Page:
Viola Davis, 53 (Fences, How to Get Away with Murder), has an Oscar, an Emmy, a Tony, a Golden Globe — and, as she was shocked to discover, prediabetes. “Not many things scare me,” Davis tells AARP, “but that was one thing that did.”
Almost half of all Americans over age 64 have prediabetes, in which blood sugar levels are too high; though it's reversible, it can progress to Type 2 diabetes, in which blood sugar is even higher, and increases risk for heart disease and stroke. “I was diagnosed a couple years ago,” says Davis. “It just woke me up, because it has affected my family my entire life: my two sisters with Type 2 diabetes, my aunt, my grandmother. As far as I was concerned, I exercise, I ate right — I certainly didn't feel like I was in their category. I buckled down and said, ‘You know what? I need to educate myself, I need to change my lifestyle.'"
And now Davis is helping educate everyone by narrating director Ani Simon-Kennedy's new documentary A Touch of Sugar, made in collaboration with Merck and its America's Diabetes Challenge, and featuring interviews with patients, family members, doctors and advocates. “The crisis affects 30 million who are living with diabetes, and 84 million living with prediabetes,” says Davis. “I did not have any symptoms, but there can be any number of symptoms, anything from exhaustion to eyesight issues to any number of issues. There is a lot of stigma and mystery behind the disease, which is one of the reasons I decided to be involved with this film.”
One-third of Americans have prediabetes. “Whatever your economic status, young or old, it affects everyone,” says Davis. “That's why we need to hold each other up. It is prevalent in the African-American and Hispanic communities.” Davis's sister Diane was diagnosed with the illness about 32 years ago. “She was having fainting spells. My sister Deloris was diagnosed through pregnancy.” Davis says diet is part of the problem, and part of the solution. “Listen, I grew up with fried chicken and dumplings and rice — we never knew it could backfire and cause a debilitating disease. Now when I cook my collard greens, I cook it in chicken broth. We don't have to accept those food choices that have been given to us in the past. When you are armed with education in terms of food and exercise, you begin to understand how to manage this disease.”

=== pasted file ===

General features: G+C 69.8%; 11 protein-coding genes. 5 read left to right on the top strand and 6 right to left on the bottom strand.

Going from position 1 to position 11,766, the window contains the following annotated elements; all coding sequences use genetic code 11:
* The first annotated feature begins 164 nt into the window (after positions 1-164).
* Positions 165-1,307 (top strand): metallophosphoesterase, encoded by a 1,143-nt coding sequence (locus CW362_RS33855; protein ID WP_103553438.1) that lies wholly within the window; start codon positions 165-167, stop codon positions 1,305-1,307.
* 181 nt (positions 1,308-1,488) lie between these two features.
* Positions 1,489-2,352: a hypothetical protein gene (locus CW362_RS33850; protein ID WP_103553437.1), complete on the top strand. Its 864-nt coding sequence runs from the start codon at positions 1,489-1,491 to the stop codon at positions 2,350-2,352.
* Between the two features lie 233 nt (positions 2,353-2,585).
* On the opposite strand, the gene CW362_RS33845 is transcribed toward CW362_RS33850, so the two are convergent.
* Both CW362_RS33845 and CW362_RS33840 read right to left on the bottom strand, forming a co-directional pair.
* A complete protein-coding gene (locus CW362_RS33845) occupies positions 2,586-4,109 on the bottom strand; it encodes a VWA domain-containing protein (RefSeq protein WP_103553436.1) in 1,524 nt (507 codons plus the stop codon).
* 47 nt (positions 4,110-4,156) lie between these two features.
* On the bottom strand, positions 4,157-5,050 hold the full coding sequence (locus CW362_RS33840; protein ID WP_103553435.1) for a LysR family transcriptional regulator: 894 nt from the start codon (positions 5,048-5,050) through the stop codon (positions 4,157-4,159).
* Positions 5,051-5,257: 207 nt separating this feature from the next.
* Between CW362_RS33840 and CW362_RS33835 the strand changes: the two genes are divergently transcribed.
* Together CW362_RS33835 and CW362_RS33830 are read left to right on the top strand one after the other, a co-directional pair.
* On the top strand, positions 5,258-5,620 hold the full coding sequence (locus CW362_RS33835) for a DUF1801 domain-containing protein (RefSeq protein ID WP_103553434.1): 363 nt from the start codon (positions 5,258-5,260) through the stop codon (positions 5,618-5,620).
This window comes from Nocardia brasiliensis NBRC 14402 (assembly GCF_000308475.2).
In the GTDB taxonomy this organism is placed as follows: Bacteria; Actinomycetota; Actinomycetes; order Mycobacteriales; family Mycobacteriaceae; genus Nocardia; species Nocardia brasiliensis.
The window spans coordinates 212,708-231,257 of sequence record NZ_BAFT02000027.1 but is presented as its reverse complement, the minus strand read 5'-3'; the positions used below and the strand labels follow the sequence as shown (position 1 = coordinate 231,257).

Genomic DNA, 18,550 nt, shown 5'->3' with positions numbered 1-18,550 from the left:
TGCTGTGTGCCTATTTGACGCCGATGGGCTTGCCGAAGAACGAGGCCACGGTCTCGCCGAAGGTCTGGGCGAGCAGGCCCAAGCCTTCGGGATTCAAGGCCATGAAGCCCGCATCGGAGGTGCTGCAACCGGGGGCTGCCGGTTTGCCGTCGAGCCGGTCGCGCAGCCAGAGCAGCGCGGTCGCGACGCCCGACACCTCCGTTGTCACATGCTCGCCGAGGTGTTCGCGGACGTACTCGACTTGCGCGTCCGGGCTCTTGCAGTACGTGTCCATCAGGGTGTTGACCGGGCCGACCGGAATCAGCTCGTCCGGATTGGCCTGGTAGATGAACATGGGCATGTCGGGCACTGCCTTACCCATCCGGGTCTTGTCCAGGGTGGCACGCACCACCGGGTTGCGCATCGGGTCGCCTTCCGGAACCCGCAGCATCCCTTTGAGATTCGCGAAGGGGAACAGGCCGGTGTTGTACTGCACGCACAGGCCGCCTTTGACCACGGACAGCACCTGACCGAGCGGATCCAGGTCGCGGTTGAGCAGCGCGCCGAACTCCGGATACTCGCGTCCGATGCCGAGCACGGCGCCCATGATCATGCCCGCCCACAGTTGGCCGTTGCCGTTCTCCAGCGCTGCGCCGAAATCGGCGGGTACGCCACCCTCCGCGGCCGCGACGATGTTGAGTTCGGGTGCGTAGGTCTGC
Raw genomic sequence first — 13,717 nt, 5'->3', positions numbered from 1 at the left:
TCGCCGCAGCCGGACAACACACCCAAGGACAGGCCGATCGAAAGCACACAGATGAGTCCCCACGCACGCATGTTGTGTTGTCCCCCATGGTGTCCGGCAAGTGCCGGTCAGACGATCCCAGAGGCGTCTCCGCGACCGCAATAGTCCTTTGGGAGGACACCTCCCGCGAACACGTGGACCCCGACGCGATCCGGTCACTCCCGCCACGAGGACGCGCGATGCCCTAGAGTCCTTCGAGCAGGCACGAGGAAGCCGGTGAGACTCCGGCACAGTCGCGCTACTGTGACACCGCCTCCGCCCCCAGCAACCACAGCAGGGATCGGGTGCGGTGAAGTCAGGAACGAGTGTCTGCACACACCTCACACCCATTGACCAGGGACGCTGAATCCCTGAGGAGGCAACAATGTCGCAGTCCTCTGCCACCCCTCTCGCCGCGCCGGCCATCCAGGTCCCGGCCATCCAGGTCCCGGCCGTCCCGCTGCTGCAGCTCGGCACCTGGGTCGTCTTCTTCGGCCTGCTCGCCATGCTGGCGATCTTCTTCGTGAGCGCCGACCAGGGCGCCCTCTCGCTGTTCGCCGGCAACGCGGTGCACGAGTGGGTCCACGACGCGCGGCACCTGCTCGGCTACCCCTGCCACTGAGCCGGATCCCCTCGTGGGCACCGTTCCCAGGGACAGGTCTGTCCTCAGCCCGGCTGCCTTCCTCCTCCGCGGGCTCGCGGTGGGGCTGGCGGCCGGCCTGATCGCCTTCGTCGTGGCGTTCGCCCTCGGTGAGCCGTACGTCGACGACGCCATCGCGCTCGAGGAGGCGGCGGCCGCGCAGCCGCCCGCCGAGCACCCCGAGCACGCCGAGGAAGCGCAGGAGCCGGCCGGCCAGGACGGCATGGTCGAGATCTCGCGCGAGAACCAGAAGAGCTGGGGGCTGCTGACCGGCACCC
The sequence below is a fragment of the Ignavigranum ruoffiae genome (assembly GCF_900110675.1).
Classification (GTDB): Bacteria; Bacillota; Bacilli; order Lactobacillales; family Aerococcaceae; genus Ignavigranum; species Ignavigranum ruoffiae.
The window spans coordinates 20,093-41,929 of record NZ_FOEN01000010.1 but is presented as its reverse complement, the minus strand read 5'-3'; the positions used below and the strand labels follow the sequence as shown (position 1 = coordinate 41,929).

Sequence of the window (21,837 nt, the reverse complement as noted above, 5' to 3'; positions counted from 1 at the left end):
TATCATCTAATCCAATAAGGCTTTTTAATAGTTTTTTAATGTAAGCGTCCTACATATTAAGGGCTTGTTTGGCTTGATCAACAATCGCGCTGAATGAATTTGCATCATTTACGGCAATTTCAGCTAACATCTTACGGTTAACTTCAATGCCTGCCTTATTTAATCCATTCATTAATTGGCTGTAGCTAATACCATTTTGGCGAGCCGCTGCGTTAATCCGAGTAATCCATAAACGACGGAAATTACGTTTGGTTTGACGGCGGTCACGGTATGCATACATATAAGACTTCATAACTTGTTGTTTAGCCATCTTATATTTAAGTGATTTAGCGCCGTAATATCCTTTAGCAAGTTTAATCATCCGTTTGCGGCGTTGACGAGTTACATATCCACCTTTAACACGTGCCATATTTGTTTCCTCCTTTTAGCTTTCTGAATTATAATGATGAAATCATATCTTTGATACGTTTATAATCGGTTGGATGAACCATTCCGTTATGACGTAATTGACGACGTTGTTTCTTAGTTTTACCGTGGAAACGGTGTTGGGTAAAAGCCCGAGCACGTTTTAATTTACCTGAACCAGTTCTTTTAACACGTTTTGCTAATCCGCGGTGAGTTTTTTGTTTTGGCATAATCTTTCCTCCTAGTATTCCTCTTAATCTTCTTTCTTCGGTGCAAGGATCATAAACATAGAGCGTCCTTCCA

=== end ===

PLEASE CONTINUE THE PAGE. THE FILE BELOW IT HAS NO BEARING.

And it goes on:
The first step, says Davis, is to take control of your destiny. “You should never be fatalistic — hope springs eternal. Back in the day, when I grew up in the Singleton Plantation in South Carolina, people referred to diabetes as ‘the sugar,’ and you just sort of waited to be put in the back room waiting to pass on. My Aunt Betsy was confined to a wheelchair for more than a decade. She had that diabetes smell about her, she lost one leg, and you just sort of waited for it. No one did anything."
"That's not good enough,” Davis continues. “The right thing to do is to arm people with the understanding that this is a disease at crisis level, but something can be done about it as opposed to just letting it overtake you.” A Touch of Sugar shows how to fight the illness. “They profile different people affected by the disease, how they've managed it, what their journey has been like, what their obstacles are, and what they're doing now,” says Davis. “What this documentary is about is connection, what we can do for each other as a community."
For the Juilliard-trained actress whose films have grossed over $2.5 billion, healthiness is part of being a grownup. “In my 20s, I didn't care about my health,” she says, “but at 53, I realized there was certain work I had to do — it's necessary, and I feel empowered. I always feel different psychologically and physically when I take control of anything involving my health. I look into the eyes of my 8 1/2-year-old daughter, Genesis, and I want to see her graduate from college. That's what keeps me going."